Scaling up management to 'landscape' level if properly implemented is expected to facilitate overall development in two ways. Firstly, it will enable the Forest Department to rationalise management on a larger canvas so as to secure biodiversity and also ensure sustainable availability of bio-resources to the needy, particularly the subsistence dependent. This would afford options for provisioning livelihoods that if dependent on forests are sustainable, as well as others capable of reducing unsustainable dependence. Having taken care of the needy in this manner, strict regulation and if needed enforcement can be used against those who pursue profits at the cost of biodiversity and ecological security. A larger landscape canvas will enable the much needed convergence within the forestry- wildlife sector in terms of rational use of forests and other natural land, leading to better conservation and production. This can be achieved by rationalised management zoning based on biodiversity significance and livelihood facilitation. Secondly it will afford an opportunity to the forest-wildlife sector to stand as a development agency in the company of other line agencies by dint of better provisioning of not just bio-resources but also livelihoods. Supported by meaningful awareness measures it will enable a better understanding of the natural area functions and the mandate of the forest-wildlife sector in preserving these functions for indirect benefits to the society from local to global level. If also supported at the level of Central and State Governments including the National Planning Commission and the State Planning Boards, the landscape approach can bring about better convergence of the development inputs of various government and non-government agencies towards repairing the incongruities in land use and rural development initiatives. This can begin by redirection of current inputs of the different government agencies at the district level and yield quick time results by augmenting the overall development inputs for fostering conservation compatible livelihood avenues.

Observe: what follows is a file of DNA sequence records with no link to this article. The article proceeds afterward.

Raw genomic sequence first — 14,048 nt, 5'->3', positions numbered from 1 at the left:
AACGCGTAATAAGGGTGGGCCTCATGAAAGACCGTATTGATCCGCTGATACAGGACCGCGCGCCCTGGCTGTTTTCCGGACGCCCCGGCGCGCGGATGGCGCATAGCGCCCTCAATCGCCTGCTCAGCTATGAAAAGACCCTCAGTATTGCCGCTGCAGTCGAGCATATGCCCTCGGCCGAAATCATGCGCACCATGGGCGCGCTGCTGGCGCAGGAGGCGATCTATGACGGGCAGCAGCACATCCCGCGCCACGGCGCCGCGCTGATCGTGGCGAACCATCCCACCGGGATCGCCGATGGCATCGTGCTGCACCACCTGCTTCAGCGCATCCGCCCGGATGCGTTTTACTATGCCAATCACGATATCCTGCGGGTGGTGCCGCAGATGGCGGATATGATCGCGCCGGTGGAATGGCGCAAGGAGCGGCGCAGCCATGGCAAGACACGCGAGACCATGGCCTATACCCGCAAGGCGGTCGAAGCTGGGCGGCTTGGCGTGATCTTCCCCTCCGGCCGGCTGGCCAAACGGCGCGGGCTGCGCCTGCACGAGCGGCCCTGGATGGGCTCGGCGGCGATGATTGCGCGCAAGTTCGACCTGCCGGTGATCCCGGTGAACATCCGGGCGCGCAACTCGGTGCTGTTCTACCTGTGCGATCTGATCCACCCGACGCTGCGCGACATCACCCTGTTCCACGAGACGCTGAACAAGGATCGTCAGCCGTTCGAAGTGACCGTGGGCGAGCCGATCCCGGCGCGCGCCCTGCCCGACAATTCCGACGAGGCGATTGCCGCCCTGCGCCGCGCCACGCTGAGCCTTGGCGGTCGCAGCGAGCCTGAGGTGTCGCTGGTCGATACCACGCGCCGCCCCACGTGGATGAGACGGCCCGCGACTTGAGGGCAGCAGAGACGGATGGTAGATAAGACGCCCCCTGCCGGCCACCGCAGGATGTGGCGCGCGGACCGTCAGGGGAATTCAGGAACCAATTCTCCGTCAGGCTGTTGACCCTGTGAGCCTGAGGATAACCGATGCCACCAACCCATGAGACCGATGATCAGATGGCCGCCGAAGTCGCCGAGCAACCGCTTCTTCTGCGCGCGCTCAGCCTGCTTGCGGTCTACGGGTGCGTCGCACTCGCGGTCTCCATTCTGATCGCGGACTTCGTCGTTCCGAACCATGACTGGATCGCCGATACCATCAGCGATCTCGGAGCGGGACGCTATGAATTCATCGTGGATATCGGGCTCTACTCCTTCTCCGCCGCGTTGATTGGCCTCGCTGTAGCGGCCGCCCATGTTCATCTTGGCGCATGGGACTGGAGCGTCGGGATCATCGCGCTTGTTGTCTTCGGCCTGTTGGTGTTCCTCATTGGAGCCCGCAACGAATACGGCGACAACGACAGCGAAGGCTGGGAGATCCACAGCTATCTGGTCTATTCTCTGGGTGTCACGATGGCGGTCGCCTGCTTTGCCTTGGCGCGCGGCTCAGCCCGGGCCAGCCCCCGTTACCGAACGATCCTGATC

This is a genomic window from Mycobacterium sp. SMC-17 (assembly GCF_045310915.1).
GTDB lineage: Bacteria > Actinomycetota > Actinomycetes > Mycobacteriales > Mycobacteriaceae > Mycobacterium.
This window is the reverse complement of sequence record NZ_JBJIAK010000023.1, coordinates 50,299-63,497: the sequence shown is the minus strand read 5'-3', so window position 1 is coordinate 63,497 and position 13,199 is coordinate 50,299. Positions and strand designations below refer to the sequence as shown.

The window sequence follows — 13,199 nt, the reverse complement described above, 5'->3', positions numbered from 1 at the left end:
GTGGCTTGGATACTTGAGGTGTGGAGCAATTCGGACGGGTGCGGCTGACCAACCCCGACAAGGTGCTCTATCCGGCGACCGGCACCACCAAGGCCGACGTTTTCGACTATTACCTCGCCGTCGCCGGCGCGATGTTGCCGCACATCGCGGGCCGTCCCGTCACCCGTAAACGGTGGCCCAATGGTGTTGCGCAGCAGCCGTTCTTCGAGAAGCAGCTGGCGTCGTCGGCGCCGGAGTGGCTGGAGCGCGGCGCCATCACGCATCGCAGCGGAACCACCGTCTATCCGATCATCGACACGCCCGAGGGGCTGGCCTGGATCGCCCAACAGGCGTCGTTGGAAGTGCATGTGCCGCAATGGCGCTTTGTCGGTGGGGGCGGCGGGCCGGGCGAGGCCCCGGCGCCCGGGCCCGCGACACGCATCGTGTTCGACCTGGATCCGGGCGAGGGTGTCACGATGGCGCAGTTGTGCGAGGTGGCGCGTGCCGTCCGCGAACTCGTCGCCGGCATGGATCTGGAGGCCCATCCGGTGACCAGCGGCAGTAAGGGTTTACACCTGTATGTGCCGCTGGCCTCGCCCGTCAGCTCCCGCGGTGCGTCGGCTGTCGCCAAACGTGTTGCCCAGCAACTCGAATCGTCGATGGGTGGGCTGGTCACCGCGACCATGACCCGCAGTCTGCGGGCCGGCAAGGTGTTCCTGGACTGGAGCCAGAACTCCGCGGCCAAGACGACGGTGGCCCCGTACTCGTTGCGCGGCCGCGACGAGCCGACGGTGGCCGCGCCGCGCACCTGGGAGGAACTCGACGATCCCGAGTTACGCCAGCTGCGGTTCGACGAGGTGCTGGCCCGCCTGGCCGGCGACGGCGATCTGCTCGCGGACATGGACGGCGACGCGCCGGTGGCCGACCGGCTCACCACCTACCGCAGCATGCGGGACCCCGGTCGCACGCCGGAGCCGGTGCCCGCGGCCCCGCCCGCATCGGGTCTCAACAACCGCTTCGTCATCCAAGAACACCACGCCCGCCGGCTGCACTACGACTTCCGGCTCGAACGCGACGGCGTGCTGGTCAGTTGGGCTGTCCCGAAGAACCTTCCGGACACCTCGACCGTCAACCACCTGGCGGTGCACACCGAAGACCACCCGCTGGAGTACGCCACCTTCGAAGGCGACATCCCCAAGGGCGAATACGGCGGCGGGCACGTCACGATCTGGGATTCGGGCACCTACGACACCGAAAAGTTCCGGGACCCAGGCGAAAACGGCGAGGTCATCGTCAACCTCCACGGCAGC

It is emphasised that if the various sector inputs converge in such a manner as to reduce the threats to natural ecosystems, their restored ecological services including water security will significantly enhance benefits to the society at large and to the poor and underprivileged in particular. A key requirement here would be appropriate configuration of the landscape that takes an integrated view of conservation and livelihoods realised through rational management zoning. The process should indeed lead to a net gain for biodiversity and ecological services also in two ways. One, it will help PA management by reducing pressures and also lead to amelioration of forests and pastures restoring the degraded 'dispersal' habitats in the areas outside PAs. Two with livelihood facilitation for the needy it will foster and forge their stake in the PA and non-PA segments of the landscape in the interest of long term security of conservation and livelihood values